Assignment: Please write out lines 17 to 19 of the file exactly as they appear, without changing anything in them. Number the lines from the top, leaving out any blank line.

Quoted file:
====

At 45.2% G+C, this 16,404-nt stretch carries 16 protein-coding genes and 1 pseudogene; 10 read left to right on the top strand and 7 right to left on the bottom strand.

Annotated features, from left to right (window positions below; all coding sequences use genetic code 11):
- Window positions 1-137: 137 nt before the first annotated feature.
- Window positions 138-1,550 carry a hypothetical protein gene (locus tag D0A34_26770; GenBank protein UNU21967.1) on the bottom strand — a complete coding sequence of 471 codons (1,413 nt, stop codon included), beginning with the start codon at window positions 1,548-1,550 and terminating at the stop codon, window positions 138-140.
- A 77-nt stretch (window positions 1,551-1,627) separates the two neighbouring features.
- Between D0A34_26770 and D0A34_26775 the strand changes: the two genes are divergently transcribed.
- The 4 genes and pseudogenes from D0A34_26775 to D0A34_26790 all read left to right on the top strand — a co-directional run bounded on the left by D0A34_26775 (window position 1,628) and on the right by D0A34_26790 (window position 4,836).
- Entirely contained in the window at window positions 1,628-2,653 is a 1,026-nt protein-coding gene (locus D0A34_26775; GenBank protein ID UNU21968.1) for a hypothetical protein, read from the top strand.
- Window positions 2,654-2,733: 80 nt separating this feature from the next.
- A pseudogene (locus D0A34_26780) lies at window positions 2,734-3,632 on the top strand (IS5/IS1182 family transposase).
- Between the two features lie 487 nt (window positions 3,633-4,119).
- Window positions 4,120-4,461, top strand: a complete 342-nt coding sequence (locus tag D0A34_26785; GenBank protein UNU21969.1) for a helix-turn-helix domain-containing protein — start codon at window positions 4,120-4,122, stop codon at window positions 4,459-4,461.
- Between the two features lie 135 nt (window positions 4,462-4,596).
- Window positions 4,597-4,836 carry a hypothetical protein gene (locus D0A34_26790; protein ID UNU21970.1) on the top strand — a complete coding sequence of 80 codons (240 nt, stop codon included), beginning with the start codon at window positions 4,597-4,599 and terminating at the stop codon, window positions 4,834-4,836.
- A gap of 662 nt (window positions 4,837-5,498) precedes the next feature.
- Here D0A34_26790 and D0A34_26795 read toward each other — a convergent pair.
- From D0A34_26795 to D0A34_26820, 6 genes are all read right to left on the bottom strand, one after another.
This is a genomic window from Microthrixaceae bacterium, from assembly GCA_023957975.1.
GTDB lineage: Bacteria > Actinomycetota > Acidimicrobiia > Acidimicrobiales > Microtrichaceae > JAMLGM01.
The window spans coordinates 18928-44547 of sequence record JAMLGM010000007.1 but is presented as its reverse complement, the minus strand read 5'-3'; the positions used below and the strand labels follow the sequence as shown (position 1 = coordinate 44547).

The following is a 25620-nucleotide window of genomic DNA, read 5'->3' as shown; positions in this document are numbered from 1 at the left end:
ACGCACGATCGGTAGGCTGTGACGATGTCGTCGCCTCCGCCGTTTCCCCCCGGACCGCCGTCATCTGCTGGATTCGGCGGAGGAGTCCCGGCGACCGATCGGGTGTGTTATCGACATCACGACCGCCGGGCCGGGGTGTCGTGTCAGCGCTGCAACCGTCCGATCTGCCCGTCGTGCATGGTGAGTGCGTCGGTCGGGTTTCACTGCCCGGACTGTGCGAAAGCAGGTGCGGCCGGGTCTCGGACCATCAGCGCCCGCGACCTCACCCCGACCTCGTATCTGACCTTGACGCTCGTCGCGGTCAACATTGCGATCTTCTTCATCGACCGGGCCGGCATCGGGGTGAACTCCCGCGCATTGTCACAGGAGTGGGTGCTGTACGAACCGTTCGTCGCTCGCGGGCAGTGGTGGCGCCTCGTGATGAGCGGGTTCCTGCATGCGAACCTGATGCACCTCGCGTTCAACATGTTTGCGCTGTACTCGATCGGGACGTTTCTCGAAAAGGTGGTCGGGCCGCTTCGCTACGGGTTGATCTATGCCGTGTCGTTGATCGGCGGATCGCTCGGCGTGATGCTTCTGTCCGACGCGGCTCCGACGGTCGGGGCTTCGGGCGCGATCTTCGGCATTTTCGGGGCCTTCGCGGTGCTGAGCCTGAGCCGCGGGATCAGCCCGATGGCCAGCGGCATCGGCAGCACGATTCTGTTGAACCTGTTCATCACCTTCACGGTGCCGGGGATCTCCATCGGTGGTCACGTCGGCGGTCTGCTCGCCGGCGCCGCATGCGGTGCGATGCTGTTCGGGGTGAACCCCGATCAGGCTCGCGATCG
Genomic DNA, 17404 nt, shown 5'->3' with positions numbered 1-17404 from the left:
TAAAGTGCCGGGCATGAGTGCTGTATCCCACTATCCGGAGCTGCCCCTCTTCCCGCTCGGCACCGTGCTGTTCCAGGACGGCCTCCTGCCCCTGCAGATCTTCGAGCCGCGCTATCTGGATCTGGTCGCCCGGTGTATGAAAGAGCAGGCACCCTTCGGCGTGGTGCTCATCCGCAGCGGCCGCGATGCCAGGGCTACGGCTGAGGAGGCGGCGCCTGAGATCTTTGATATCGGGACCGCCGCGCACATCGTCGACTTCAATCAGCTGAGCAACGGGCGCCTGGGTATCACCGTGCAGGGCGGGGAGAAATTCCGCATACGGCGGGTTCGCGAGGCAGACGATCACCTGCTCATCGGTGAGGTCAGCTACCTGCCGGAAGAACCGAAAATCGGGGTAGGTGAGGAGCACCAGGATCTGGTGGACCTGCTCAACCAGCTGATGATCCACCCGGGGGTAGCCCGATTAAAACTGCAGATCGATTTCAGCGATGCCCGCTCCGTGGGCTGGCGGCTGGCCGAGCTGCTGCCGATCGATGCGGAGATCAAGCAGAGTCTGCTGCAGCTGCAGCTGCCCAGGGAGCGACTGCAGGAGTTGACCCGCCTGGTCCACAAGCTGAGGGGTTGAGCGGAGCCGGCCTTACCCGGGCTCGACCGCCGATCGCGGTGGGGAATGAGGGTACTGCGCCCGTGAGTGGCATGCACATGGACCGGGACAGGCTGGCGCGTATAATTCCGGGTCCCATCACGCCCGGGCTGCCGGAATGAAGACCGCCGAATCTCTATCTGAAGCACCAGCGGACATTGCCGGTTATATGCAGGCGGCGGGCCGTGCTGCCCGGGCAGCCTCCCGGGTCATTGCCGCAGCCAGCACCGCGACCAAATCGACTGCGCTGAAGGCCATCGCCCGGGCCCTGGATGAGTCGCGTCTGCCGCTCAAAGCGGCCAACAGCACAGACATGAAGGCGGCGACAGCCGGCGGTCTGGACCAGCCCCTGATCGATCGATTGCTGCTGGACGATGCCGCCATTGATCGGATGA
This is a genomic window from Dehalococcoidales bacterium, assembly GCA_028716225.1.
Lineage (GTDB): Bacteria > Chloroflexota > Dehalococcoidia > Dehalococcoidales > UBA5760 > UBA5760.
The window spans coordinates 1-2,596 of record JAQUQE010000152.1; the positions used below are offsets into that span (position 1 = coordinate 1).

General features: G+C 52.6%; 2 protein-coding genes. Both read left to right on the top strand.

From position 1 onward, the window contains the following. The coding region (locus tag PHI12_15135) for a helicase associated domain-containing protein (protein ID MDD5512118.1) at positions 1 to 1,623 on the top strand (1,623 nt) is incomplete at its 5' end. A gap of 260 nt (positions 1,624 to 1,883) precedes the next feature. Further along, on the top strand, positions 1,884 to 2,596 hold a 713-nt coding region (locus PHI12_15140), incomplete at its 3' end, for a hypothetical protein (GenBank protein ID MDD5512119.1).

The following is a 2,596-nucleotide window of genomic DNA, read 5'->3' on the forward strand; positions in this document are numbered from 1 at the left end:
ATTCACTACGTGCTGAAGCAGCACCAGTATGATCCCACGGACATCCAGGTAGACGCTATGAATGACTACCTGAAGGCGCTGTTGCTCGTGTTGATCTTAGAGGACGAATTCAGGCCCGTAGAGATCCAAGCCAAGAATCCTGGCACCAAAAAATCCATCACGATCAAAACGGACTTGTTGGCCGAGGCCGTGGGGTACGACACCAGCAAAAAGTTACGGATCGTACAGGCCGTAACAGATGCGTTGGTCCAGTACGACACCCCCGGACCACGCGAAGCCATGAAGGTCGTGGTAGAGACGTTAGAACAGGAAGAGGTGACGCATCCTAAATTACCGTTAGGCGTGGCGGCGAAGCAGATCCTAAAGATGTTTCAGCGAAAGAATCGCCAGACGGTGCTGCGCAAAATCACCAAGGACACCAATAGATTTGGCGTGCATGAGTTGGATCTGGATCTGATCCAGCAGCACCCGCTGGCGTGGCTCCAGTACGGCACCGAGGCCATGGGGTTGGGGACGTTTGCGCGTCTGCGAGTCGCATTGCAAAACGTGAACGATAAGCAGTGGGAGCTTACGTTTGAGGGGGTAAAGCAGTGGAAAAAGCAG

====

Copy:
- From D0A34_26795 to D0A34_26820, 6 genes are all read right to left on the bottom strand, one after another.
This is a genomic window from Microthrixaceae bacterium, from assembly GCA_023957975.1.
GTDB lineage: Bacteria > Actinomycetota > Acidimicrobiia > Acidimicrobiales > Microtrichaceae > JAMLGM01.